In trying to find more on the impact of the picture, I found an interview the photographer, John Filo, did with CNN, did May 4 2000, which was the thirtieth anniversary of the Kent State massacre. Filo participated in the chat via-phone. The text that was posted was an edited version of the conversation.
Before the text of the conversation, there are a couple of paragraphs giving backstory on the incident at Kent State and Filo’s life after he won his Pulitzer Prize. This was what I originally wanted to find for this week, so that made me pretty happy.
During the conversation and in the preface, it is mentioned that when the shooting started that Filo was working in the student photography lab. This is a detail that was left out of the article Filo wrote that I used last week. There is a possibility his memories of the events have been distorted over the years, However, given the fact that every other detail in both sources matches up fairly evenly, it is most likely that he either forget to mention it the first time or didn’t think it was relevant.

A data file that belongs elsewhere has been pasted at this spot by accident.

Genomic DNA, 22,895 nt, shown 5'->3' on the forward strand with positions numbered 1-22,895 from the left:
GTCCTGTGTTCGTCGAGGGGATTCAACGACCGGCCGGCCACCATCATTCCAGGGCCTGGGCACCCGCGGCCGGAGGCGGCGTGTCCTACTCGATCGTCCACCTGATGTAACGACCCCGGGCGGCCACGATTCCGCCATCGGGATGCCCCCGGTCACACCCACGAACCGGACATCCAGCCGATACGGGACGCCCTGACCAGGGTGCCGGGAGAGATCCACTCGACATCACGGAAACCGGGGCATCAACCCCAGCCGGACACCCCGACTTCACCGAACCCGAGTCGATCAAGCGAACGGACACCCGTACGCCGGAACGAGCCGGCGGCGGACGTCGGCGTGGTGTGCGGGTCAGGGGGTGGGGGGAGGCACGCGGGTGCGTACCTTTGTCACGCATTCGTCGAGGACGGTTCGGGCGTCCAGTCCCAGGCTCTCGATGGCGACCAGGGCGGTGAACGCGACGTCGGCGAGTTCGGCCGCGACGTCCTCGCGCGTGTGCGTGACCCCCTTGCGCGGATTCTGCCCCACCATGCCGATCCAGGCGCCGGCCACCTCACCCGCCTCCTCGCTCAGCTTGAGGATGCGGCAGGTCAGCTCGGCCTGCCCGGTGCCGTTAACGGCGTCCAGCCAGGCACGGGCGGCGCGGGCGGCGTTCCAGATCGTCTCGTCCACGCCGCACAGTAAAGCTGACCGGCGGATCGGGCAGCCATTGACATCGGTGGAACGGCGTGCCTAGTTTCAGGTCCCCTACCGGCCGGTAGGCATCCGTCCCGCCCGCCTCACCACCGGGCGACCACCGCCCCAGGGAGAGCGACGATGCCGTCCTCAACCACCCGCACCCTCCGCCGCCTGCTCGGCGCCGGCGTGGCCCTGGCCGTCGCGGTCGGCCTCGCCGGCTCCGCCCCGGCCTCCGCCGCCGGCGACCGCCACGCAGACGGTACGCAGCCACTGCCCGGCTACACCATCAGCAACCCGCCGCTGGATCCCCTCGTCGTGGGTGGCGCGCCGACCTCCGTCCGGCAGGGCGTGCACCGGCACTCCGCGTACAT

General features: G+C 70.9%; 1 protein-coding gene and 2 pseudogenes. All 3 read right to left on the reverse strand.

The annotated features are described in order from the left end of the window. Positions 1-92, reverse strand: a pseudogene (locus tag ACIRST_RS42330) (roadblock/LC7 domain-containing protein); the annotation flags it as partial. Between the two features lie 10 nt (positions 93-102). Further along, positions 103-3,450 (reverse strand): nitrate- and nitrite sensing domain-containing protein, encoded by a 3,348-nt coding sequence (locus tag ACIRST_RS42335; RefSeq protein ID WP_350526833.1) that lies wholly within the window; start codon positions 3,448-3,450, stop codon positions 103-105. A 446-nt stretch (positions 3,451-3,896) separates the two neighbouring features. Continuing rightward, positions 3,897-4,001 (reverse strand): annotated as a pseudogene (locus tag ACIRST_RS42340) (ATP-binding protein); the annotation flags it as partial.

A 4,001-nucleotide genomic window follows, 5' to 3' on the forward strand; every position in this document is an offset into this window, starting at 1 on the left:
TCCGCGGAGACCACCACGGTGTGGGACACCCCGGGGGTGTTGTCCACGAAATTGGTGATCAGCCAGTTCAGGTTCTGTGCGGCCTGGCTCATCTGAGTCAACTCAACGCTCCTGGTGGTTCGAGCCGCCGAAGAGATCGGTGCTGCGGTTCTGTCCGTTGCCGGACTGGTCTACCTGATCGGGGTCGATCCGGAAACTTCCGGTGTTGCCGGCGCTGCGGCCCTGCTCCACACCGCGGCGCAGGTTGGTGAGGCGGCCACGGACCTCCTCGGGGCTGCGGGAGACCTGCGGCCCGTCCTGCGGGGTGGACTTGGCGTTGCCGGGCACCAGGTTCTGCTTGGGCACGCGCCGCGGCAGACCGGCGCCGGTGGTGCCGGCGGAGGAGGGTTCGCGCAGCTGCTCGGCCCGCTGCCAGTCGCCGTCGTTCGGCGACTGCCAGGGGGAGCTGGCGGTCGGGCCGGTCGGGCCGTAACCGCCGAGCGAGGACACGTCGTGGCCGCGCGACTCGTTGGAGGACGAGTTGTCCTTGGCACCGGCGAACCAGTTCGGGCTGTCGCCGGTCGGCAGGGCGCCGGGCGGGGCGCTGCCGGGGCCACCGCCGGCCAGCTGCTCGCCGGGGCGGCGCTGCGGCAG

The conversation starts with the Chat Moderator, whose name is never revealed, asking some prepared questions, and then questions from viewers. The viewer’s questions were more detailed and ultimately more helpful for my purposes. One of them, referred to as Milo, asked “Tell us about where the film was processed and under what circumstances, presumably outside of Kent?” Filo’s response explains how he ended up taking the photos to the paper he worked for in high school, which would lead to their use in my other source.
Over the course of the conversation, Filo reveals a more cynical point of view. The reason he gives for releasing the photos were fear that the incident would be “whitewashed” by the media. He also states that he only took the photos because he thought no one would believe that something like this happened.